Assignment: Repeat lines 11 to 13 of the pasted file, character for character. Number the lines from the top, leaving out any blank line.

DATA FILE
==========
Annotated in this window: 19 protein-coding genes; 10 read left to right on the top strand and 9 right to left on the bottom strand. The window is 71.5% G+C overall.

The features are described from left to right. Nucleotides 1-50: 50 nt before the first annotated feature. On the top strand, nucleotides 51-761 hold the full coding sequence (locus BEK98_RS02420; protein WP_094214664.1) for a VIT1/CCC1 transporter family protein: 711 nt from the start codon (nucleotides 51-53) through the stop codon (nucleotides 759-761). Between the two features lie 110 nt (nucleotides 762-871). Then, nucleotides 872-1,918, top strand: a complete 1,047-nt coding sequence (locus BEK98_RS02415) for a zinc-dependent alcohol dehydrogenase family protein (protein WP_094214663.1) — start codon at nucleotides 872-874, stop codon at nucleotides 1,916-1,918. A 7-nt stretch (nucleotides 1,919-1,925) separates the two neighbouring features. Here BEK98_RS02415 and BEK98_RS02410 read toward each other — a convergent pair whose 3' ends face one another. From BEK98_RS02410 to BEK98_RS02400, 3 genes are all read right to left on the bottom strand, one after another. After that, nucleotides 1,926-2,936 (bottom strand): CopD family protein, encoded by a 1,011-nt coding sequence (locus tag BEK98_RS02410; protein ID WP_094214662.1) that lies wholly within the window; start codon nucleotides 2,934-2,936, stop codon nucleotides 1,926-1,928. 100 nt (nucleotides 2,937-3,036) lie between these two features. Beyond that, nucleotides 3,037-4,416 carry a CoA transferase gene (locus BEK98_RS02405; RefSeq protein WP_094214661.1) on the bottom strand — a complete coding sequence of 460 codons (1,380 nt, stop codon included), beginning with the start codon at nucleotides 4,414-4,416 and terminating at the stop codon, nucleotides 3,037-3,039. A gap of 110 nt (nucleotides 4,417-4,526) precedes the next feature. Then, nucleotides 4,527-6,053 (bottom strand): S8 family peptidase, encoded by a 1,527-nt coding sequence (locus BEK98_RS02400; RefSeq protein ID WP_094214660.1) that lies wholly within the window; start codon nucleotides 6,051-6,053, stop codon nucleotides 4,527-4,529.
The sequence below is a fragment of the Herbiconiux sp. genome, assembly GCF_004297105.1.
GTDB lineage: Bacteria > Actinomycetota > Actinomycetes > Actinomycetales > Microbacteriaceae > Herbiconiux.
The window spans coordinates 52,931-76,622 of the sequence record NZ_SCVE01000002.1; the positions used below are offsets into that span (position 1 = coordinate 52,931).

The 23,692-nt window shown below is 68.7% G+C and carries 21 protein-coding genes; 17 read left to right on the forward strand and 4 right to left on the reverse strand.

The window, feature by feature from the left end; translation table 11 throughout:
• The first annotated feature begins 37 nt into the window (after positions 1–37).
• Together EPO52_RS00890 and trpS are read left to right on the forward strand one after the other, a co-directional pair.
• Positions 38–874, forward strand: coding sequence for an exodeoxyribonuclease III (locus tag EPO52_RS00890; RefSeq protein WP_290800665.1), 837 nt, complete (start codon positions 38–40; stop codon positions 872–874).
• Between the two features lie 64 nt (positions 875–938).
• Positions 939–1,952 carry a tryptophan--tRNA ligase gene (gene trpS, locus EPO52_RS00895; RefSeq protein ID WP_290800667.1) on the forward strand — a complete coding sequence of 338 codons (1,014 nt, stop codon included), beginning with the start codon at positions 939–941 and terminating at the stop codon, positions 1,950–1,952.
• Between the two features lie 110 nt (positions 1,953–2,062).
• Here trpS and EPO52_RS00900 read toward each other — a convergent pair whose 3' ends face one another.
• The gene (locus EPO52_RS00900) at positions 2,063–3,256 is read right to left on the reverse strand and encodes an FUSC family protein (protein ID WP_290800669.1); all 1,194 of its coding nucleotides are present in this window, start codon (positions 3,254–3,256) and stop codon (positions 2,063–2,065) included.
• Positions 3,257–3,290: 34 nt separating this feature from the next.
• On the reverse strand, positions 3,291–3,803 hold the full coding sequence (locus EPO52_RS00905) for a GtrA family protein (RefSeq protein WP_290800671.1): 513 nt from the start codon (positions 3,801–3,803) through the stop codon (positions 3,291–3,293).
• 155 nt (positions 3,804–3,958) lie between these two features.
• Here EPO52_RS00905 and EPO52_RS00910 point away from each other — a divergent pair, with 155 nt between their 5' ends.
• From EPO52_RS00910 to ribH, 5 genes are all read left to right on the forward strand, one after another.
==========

• Between the two features lie 64 nt (positions 875–938).
• Positions 939–1,952 carry a tryptophan--tRNA ligase gene (gene trpS, locus EPO52_RS00895; RefSeq protein ID WP_290800667.1) on the forward strand — a complete coding sequence of 338 codons (1,014 nt, stop codon included), beginning with the start codon at positions 939–941 and terminating at the stop codon, positions 1,950–1,952.
• Between the two features lie 110 nt (positions 1,953–2,062).